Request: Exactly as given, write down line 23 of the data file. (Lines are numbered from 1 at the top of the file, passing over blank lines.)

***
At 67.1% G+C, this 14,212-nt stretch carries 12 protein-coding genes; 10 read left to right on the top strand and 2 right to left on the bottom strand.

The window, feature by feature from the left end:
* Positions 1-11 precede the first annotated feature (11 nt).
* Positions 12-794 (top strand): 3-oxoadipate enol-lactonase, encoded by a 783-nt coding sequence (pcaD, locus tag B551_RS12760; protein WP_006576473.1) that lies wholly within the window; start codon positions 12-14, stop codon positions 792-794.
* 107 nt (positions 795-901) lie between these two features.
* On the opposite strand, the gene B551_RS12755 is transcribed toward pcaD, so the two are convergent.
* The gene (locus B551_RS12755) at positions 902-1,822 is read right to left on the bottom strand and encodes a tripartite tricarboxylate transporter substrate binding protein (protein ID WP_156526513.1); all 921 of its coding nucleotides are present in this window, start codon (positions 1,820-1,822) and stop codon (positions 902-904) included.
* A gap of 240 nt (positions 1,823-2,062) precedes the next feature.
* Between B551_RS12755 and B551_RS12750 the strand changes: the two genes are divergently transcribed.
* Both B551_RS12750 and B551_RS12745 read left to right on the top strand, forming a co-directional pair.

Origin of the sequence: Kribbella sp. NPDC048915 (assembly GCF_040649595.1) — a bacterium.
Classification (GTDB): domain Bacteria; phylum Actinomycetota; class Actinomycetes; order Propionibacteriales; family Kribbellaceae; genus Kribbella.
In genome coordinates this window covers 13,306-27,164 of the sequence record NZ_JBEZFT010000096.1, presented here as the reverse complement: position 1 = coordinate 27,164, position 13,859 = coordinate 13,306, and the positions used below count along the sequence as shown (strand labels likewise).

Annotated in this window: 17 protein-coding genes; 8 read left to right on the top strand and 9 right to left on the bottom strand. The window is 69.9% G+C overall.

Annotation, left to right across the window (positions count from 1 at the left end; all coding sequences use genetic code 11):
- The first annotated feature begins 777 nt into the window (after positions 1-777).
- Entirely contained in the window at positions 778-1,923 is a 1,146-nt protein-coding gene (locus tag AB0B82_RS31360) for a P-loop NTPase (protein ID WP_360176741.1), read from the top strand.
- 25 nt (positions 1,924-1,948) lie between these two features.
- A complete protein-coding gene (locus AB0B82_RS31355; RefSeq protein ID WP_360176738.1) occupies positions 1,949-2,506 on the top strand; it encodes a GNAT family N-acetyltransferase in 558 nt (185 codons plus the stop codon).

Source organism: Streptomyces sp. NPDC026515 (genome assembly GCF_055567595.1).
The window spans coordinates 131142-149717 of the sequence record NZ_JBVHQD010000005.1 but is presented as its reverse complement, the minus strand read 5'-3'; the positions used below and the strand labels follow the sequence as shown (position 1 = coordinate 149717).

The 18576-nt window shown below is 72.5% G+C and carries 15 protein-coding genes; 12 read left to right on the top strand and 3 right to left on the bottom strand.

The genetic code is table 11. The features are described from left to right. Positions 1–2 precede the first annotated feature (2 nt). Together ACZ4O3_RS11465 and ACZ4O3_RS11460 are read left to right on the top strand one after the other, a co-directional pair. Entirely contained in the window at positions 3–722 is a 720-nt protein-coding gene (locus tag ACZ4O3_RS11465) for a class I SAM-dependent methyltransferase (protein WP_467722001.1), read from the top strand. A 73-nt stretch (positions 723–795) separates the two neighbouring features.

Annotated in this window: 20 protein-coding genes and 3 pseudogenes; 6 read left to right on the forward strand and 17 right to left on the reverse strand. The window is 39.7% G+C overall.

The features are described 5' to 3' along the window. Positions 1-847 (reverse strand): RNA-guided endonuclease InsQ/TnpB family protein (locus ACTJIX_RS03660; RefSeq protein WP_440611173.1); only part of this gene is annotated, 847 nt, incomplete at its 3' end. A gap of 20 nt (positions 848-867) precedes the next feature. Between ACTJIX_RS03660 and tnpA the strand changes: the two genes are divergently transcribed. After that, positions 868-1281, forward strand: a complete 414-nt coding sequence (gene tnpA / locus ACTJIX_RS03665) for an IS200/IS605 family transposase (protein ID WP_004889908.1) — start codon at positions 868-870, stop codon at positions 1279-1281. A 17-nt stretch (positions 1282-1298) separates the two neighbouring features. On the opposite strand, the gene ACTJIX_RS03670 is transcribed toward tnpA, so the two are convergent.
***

The genetic code is table 11. The features are described from left to right. Positions 1–2 precede the first annotated feature (2 nt). Together ACZ4O3_RS11465 and ACZ4O3_RS11460 are read left to right on the top strand one after the other, a co-directional pair. Entirely contained in the window at positions 3–722 is a 720-nt protein-coding gene (locus tag ACZ4O3_RS11465) for a class I SAM-dependent methyltransferase (protein WP_467722001.1), read from the top strand. A 73-nt stretch (positions 723–795) separates the two neighbouring features.